Archive for the ‘Locks’ Category

Impressioning a Porsche 356 gear shift lock

Tuesday, July 2nd, 2024

I don’t consider myself much of a car person, but this Porsche 356 from the 1960’s is a work of art. The owner imported it from the US, and a keyless gear shift lock was added in the sale. The current owner had almost given up the hope of finding a working key for it, when he read about Toool in an old Quest magazine.

The gear stick with the lock to the right

Learning of a community of lock enthusiasts, he contacted us hoping we might have a solution for his problem, and luckily we did. I immediately thought of impressioning a key for the lock. After emailing back and forth a bit, the owner ordered blank keys and arranged for him to visit me after they got in from the UK.

The lock cylinder. Note two screws: one in the middle to hold the plug, and a longer one in the back used to install the cylinder

A couple of weeks later, after the blanks arrived, we arranged to meet and impression some keys. This was the first time I saw the cylinder, and I was surprised to find out it was a five pin cylinder and not a wafer lock as I expected from a car lock. The blanks were from Ilco, DM2, and brass.

Your’s truly at work

Impressioning was pretty straightforward, but I did encounter some interesting things:

  • Impressioning a used, old lock has it’s own challenges. Wear and dirt made getting marks take a bit more time. It felt dampened and “muddy” (for lack of a better word);
  • The brass used for the blanks was very soft. I was afraid to use a lot of force, because I didn’t want to unnecessarily break the few blanks I had;

Luckily I didn’t break any blanks. I took my time checking marks, only filed when I was certain there was a mark (as I know I should always do, but sometimes forget in the heat of the moment). Then after about half an hour the key suddenly turned. But only once, I couldn’t reopen the lock with it. Closer inspection showed two deep craters on 1 and 4. Slightly filing those down left us with a smooth working key. Beforehand I had warned the owner that the process might take a while and multiple tries, so we were both surprised and very happy with this swift success.

The end result

I really enjoyed doing this project. Not only did I get to practice my impressioning, but we also had a nice conversation about how much fun it can be when different hobbies suddenly overlap. Lately I have realized this is one of the things that keeps me going back to the locksport community: meeting people from all walks of life and discovering there’s always something connecting us.


Hackerhotel 2024: Safe cracking workshop

Friday, February 16th, 2024

Hugo and I taught Safe cracking to a group of eleven at Hackerhotel 2024. It was great sharing the knowledge and inspiring others. Much respect goes to the attendees, which after a busy conference still had energy to take on this mighty challenge.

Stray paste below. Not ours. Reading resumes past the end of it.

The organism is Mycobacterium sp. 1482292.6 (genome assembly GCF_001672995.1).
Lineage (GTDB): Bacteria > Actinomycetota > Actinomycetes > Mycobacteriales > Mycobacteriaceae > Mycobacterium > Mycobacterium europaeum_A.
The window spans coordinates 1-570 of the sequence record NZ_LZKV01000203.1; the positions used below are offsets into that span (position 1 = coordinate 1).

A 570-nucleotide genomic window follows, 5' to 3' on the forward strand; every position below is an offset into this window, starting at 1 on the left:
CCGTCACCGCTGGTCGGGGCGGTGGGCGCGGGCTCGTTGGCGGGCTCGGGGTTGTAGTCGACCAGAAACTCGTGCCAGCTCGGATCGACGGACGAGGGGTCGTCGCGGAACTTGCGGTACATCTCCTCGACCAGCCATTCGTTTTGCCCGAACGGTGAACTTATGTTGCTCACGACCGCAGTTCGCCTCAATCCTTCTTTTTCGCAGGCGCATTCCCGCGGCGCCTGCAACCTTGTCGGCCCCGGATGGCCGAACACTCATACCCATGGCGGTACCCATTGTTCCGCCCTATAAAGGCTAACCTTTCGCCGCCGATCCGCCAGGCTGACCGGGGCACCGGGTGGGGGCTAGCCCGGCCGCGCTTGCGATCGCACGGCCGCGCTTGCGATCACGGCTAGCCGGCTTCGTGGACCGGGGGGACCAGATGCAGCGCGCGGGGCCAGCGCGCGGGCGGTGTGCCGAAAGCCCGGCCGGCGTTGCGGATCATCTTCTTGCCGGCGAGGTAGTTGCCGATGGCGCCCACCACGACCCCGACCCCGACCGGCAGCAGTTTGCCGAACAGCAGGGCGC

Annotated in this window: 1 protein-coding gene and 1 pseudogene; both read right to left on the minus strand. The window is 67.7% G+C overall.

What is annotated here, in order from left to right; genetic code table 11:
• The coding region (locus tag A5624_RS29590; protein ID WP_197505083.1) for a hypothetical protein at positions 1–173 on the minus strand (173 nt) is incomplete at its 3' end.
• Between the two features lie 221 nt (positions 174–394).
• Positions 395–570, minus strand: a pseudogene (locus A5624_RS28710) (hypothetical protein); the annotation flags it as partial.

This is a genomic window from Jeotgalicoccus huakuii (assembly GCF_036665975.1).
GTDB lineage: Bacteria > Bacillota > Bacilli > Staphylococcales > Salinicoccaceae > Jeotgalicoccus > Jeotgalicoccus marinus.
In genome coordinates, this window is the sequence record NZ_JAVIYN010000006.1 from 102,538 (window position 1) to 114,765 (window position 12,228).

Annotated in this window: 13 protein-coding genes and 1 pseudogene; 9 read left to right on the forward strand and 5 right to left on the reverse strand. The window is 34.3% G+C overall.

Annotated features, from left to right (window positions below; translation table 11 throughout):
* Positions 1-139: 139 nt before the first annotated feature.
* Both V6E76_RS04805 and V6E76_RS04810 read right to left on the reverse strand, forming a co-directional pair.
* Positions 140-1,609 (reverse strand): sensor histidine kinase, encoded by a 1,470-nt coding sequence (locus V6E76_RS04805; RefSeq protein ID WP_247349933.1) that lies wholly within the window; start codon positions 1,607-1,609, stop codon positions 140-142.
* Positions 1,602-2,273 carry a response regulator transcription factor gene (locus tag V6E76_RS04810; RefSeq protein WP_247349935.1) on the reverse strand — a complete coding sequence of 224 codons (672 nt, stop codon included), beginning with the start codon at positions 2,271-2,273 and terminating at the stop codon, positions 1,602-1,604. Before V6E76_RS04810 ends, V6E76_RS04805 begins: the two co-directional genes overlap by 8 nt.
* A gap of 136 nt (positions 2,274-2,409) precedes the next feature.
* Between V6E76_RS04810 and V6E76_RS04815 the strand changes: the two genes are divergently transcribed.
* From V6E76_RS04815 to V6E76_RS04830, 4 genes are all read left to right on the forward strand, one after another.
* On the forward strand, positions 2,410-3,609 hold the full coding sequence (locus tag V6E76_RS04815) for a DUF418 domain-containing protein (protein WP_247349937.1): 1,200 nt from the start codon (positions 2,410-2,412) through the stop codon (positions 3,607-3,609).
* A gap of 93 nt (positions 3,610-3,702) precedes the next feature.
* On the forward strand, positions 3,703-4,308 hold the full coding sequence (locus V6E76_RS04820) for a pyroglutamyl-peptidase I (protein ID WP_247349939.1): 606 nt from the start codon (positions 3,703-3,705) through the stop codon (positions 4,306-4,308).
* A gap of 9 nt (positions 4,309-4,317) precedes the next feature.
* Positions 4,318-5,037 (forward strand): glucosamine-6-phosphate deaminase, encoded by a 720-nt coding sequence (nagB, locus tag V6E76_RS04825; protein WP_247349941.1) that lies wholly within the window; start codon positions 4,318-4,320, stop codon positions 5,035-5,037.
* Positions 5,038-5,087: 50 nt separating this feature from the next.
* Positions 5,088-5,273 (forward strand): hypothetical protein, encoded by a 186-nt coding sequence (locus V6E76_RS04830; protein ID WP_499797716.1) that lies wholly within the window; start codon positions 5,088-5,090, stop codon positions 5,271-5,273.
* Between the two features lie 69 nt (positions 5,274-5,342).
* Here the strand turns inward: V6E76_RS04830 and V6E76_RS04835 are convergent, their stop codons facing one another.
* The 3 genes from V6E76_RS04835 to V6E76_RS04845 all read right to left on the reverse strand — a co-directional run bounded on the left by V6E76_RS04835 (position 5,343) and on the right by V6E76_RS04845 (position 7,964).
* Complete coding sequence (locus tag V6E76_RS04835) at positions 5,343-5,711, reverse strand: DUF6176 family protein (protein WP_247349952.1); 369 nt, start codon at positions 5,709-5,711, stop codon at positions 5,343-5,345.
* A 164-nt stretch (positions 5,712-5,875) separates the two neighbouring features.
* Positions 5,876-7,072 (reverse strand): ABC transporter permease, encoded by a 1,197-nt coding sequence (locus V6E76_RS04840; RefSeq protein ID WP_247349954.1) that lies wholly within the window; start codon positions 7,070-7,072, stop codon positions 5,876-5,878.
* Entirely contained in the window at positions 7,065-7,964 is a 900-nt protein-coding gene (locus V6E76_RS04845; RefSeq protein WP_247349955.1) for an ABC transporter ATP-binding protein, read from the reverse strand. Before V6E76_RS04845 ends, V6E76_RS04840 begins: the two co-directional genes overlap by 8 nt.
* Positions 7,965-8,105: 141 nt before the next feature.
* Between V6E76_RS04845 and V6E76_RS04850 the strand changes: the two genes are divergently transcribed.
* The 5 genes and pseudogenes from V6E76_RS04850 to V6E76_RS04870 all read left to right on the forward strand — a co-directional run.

Every training needs to start with a good basis. We started with an introduction on what safe locks are about and how they operate, specifically group two safe combination locks. From there, we built knowledge from practical examples and exercises. From simply operating the safe lock by dialing 4L-3R-2L-1R with a known combination, to exploring contact points and graphing.

For this two-hour session, we worked with locks of known combination, and usually only get to complete one and a half graphs in this time. Around six graphs were completed in total, and some even finished all three graphs within the session.

While any training is mostly satisfying a curiosity, we expect this training gave the attendees enough knowledge to give it a try on their own later. Maybe even getting obsessed about it in the process 🙂

CCBY4.0 Jan-Willem Markus Toool Blackbag

Challenge completed!

Friday, February 2nd, 2024

Walter and Jan-Willem successfully completed the UKLS January challenge, and like to share the lessons learned as well as show off the 31 locks. The challenge is to open a lock, every day, for the days of January. This is a good way to get in the consistent lockpicking practice, and challenge yourself to pick more difficult locks. You can find a longer explanation of the challenge in the blog released earlier this year. (

Picking a lock a day has helped me to get use to my new thick acrylic Moki handles, and taught me a few new picking tricks. As the month progressed, I attempted quite difficult locks, of which most didn’t open, at least not right away. For example, I’ve played an hour a day with a particular BKS, which still remains shut. When a lock didn’t open after a while, I frequently tried another lock, if not to keep the streak.

Walter picked a DOM, Pfaffenhain, Nemef, Mul-T-Lock, Wally, Anker, EVVA, ISEO, Gerda, CES, Ivana, Geba, Novoferm, Wilka, FF, Abus, Thirard, Yale, Vachette, Lips, Pratic, S2, Sobinco, Mauer, Corbin, BASI, VBH, Zeiss Ikon, Destil, Kale and an M&C.

On the other hand Jan-Willem picked the Kibb, Dom Sigma, Abus C83, MD, Anker, CAS, Gerda, Lockinox, Nemef, Pfaffenhain, Kraft, Nino, Gaba, (another) Lockinox, Bern, Yale, Axa, S, Era, UAP, Evva, M&C, F (can’t recall, federico? fred?), Iseo, Fake Assa 700, (2nd) gaba, corbin, mila, Ivana, Favour, and a SEZAM cylinder.